Massive online courses more effective in developing world, TASCHA finds

A new report challenges widely held assumptions about Massive Open Online Courses, showing that they may be far more effective in the developing world than previously thought.

The report, issued by the Information School’s Technology & Social Change Group (TASCHA), found that the low completion rates and homogeneous demographics found among users in the United States and similarly wealthy nations do not hold true worldwide.

Researchers studying the effectiveness of the online courses, known as MOOCs, surveyed 1,400 course users and 2,250 non-users ages 18-35 in Colombia, the Philippines and South Africa. The study is the first of its kind in the developing world, and it yielded surprising results.

Among its findings:

  • Low- and middle-income people make up 80 percent of MOOC users in the developing world.
  • More than 80 percent of MOOC users in developing countries have only basic or intermediate information and communication technology skills, challenging the belief that the courses are predominantly taken by people with higher skill levels.
  • 49 percent of users received certification and an additional 30 percent completed a course, far higher than the single-digit completion rates seen elsewhere.
  • Women are more likely than men to complete a course or obtain certification.
  • The main motivations of MOOC users were found to be in gaining specific job skills (61 percent), preparing for additional education (39 percent), and obtaining professional certification (37 percent).

Less than half of those using the online courses in the developing world had completed college, and a quarter reported high school as their highest level of education finished.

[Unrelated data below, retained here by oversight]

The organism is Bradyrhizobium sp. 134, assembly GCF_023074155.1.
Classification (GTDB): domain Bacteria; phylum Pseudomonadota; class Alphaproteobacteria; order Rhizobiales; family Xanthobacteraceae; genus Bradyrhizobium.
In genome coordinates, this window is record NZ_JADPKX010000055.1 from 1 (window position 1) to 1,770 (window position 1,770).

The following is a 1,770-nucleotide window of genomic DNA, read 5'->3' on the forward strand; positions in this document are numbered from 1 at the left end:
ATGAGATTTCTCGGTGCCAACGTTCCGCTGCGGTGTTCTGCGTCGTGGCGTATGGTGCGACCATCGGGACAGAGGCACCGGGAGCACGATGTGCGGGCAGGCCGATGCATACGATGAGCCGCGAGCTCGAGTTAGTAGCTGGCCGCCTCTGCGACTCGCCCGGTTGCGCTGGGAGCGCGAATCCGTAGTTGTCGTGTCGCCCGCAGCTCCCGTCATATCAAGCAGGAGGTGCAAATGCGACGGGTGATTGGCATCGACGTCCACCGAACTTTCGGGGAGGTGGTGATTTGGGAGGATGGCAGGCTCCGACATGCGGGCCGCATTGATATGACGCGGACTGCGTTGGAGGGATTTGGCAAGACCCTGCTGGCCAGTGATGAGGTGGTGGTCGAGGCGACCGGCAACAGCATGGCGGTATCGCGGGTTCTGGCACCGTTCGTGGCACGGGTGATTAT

“Many people assumed that in developing countries, MOOCs would only be used by the rich and well-educated,” said lead researcher Maria Garrido, research assistant professor at TASCHA. “We were excited to find that this is not the case. Many users come from low- and middle-income backgrounds with varying levels of education and technology skills.”

The high completion rates found in the study may be tied to students’ motivations for taking them. Users in the three countries surveyed took online courses primarily to advance their education or their careers; in a 2013 survey of Coursera users in more economically advanced countries, two-thirds of students enrolled “just for fun.”

Though they are open to the public and often free, MOOCs are accessed by few people in developing countries. The study found that awareness is the most significant barrier to enrollment, with 79 percent of non-users reporting they had never heard of the online courses. Among those who were familiar but hadn’t taken a course, lack of time was the most common reason.

Seeing unmet potential, the U.S. Agency for International Development and CourseTalk, the largest source of MOOC reviews, have partnered to determine how online education can best help young adults in developing countries go on to successful careers. TASCHA’s research, with support from IREX, a nonprofit development organization, is driving the Advancing MOOCs for Development Initiative, an effort to expand access to quality education and career training worldwide.

CourseTalk CEO Don Loonam said the results of the study were encouraging.

“This brings us one step closer to fulfilling the original promise of MOOCs: expanding access to affordable, quality education to anyone around the world,” Loonam said.